Week 6 Leadership _ Decision-making(2)

Week 6 Leadership _ Decision-making(2) - Allison Baron...

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Allison Baron Kevin Grinnell Amanda Hurless Amar Parikh Kelle Parsons Sahib Singh Chapter 14 Leadership I. Leadership Definition : influencing, motivating, and enabling others to contribute towards the effectiveness and success of the organization Shared leadership: the view that leadership is broadly distributed rather than assigned to one person, such that people within the team and organization lead each other II. Perspectives of Leadership Competency Perspective o Traits Emotional Intelligence Integrity Drive Leadership motivation Self-confidence Intelligence Knowledge of the business o Limitations Assumes that all leaders have same personal characteristics and that all of these qualities are equally important in all situations Alternative combinations of competencies may be equally successful Some personal characteristics might only influence our perception that someone is a leader – not determine whether the individual really makes a difference to the organizations success Competencies only determine high potential, not necessarily high performance Behavioral Perspective o People Oriented Show mutual trust and respect for subordinates Demonstrate genuine concern for their needs Have a desire to look out for their welfare Listen to employee suggestions Do personal favors for employees Support their interests when required o Task Oriented Assign employees to specific tasks Clarify their work duties and procedures Ensure that they follow company rules Push them to reach performance capacity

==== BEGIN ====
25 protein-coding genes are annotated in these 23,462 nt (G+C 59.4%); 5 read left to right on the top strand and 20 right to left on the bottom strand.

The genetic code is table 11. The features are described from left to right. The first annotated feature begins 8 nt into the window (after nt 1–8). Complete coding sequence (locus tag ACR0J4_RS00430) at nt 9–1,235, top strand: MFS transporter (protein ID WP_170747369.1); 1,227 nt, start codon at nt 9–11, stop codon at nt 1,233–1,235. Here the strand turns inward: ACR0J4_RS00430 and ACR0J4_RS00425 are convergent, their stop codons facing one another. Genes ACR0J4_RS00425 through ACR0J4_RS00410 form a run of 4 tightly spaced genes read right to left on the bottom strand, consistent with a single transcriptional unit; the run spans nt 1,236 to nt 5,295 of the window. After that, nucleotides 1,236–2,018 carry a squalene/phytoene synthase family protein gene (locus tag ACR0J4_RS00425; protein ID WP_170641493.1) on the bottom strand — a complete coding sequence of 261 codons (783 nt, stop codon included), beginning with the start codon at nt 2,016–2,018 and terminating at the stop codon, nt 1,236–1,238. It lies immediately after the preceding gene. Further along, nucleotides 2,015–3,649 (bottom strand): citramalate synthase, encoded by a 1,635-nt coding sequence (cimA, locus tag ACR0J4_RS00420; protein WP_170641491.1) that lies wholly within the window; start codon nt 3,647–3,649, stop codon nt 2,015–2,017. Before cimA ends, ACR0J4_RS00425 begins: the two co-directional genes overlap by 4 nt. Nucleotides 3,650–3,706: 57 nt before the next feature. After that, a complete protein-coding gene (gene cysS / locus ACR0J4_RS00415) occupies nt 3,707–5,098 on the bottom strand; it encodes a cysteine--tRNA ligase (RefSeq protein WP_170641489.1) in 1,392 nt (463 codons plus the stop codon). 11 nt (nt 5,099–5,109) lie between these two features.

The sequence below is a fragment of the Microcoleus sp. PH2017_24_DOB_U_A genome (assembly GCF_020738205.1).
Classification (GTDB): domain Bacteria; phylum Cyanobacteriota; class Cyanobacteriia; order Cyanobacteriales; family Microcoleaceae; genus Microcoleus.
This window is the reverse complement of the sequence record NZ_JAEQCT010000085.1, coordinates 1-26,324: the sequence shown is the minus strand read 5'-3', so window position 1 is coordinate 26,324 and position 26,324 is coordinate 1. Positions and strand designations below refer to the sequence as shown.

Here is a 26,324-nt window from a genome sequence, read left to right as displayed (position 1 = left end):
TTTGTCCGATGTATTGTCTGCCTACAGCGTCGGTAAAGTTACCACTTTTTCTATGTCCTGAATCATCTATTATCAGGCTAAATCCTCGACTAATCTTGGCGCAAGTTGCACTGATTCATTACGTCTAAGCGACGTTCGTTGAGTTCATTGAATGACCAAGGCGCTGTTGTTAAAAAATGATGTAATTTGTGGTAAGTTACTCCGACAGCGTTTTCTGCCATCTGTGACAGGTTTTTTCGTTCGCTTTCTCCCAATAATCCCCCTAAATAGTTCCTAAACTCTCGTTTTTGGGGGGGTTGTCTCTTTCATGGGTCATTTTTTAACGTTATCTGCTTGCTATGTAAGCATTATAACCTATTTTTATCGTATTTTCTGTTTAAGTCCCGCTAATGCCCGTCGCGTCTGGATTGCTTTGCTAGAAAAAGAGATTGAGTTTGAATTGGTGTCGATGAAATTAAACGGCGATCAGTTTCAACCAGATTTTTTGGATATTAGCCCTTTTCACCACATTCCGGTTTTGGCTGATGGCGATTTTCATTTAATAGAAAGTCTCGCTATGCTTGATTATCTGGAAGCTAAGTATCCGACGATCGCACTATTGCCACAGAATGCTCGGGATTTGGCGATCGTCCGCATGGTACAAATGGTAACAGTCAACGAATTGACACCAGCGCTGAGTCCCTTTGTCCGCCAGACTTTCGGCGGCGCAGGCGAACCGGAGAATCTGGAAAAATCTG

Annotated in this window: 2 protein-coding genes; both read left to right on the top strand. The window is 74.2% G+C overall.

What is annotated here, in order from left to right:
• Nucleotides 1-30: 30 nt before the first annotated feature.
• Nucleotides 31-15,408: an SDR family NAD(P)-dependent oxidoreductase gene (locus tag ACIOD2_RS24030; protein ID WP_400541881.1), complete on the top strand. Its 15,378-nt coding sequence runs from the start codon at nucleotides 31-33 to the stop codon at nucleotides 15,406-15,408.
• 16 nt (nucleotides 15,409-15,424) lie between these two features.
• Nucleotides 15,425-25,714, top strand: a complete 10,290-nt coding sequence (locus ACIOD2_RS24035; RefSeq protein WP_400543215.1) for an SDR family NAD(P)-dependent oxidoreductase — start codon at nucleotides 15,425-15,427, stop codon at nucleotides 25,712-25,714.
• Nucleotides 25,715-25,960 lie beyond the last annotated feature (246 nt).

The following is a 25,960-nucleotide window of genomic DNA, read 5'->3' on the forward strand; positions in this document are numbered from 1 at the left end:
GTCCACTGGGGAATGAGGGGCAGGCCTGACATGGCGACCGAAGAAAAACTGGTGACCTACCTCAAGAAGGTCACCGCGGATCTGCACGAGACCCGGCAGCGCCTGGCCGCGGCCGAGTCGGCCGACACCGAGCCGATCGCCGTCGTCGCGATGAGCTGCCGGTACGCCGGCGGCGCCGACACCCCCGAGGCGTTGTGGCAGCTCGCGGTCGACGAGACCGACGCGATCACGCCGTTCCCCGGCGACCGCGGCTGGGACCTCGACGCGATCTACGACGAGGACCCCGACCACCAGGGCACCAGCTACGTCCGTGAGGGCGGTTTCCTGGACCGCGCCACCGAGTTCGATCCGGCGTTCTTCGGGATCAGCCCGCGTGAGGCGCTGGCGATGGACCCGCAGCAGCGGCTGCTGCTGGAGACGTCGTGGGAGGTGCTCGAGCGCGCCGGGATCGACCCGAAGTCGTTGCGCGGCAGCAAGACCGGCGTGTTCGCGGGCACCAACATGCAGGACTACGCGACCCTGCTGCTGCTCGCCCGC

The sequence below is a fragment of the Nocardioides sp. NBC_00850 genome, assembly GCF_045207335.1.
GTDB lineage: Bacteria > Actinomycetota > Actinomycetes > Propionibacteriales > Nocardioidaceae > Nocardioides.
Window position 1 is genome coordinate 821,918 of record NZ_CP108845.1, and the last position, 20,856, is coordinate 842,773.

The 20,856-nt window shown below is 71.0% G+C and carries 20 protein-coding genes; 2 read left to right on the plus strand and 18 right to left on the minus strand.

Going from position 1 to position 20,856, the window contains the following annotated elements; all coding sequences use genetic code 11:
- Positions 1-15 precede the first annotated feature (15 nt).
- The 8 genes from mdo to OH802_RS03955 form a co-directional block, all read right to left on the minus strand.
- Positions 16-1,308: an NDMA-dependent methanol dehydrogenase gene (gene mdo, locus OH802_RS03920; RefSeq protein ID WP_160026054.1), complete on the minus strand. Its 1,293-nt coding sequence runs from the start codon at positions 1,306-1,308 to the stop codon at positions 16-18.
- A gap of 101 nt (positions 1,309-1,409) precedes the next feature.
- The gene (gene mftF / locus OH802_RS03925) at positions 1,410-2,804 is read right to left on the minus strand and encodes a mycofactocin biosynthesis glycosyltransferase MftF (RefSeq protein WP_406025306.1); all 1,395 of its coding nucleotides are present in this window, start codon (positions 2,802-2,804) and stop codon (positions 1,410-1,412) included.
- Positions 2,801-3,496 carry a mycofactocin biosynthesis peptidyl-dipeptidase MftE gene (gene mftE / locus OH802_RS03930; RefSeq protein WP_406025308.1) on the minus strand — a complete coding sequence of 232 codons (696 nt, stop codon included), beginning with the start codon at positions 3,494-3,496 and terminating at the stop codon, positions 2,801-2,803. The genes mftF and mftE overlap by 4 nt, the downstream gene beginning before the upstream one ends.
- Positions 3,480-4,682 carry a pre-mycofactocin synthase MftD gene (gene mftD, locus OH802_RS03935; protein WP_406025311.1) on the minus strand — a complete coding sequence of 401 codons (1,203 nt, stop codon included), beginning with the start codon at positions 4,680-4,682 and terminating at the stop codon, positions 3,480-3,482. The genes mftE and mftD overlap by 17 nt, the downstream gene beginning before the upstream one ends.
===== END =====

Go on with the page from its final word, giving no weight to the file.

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Establish stretch goals and challenge employees to push beyond those high standards o Limitations Two categories are broad generalizations that mask specific behaviors within each category Contingency Perspective o Definition : based on the idea that the most appropriate leadership style depends on the situation o Path Goal Theory Effective leaders strengthen performance-to-outcome expectancy and valences of those outcomes, ensuring that employees who perform their jobs well have a higher degree to need fulfillment than employees who perform poorly Path Goal Leadership Styles Directive Supportive Participative Achievement-oriented Contingencies of Path-Goal Theory Skill and Experience Locus of Control Task Structure Team Dynamics Limitations A few contingencies do not have a clear-cut association with any leadership style As path-goal theory expands, the model may become too complex for practical use III. Contingencies of Path-Goal Theory Task Structure o leaders should adopt the directive style when a task is non-routine because this style minimizes the role ambiguity that tends to occur in complex work situations o for routine and simple tasks this directive style is unnecessary and ineffective o Routine and simple jobs require supportive leadership o Participative
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